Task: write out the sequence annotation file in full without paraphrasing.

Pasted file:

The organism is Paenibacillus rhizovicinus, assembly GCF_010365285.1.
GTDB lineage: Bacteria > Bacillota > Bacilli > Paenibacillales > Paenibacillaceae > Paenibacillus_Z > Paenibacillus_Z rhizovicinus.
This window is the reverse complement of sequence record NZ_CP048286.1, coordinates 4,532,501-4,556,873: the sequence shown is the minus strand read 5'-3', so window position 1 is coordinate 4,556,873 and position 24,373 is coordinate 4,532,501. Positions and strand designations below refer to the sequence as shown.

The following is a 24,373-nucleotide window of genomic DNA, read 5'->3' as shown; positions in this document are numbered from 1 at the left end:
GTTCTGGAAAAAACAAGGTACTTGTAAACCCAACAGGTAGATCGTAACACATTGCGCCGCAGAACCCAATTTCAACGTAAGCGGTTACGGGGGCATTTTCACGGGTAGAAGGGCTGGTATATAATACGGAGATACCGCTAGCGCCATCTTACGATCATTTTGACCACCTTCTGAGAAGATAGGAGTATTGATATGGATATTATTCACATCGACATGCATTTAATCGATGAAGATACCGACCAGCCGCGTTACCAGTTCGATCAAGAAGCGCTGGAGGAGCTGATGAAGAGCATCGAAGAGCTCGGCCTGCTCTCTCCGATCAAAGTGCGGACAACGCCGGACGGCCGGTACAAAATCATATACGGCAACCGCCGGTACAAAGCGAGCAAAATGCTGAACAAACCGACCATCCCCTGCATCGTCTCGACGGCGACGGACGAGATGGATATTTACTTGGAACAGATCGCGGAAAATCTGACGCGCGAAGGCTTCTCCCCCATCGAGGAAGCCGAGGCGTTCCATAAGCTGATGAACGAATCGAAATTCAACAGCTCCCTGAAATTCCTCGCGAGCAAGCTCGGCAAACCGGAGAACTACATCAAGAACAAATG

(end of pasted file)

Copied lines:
The organism is Paenibacillus rhizovicinus, assembly GCF_010365285.1.
GTDB lineage: Bacteria > Bacillota > Bacilli > Paenibacillales > Paenibacillaceae > Paenibacillus_Z > Paenibacillus_Z rhizovicinus.
This window is the reverse complement of sequence record NZ_CP048286.1, coordinates 4,532,501-4,556,873: the sequence shown is the minus strand read 5'-3', so window position 1 is coordinate 4,556,873 and position 24,373 is coordinate 4,532,501. Positions and strand designations below refer to the sequence as shown.

The following is a 24,373-nucleotide window of genomic DNA, read 5'->3' as shown; positions in this document are numbered from 1 at the left end:
GTTCTGGAAAAAACAAGGTACTTGTAAACCCAACAGGTAGATCGTAACACATTGCGCCGCAGAACCCAATTTCAACGTAAGCGGTTACGGGGGCATTTTCACGGGTAGAAGGGCTGGTATATAATACGGAGATACCGCTAGCGCCATCTTACGATCATTTTGACCACCTTCTGAGAAGATAGGAGTATTGATATGGATATTATTCACATCGACATGCATTTAATCGATGAAGATACCGACCAGCCGCGTTACCAGTTCGATCAAGAAGCGCTGGAGGAGCTGATGAAGAGCATCGAAGAGCTCGGCCTGCTCTCTCCGATCAAAGTGCGGACAACGCCGGACGGCCGGTACAAAATCATATACGGCAACCGCCGGTACAAAGCGAGCAAAATGCTGAACAAACCGACCATCCCCTGCATCGTCTCGACGGCGACGGACGAGATGGATATTTACTTGGAACAGATCGCGGAAAATCTGACGCGCGAAGGCTTCTCCCCCATCGAGGAAGCCGAGGCGTTCCATAAGCTGATGAACGAATCGAAATTCAACAGCTCCCTGAAATTCCTCGCGAGCAAGCTCGGCAAACCGGAGAACTACATCAAGAACAAATG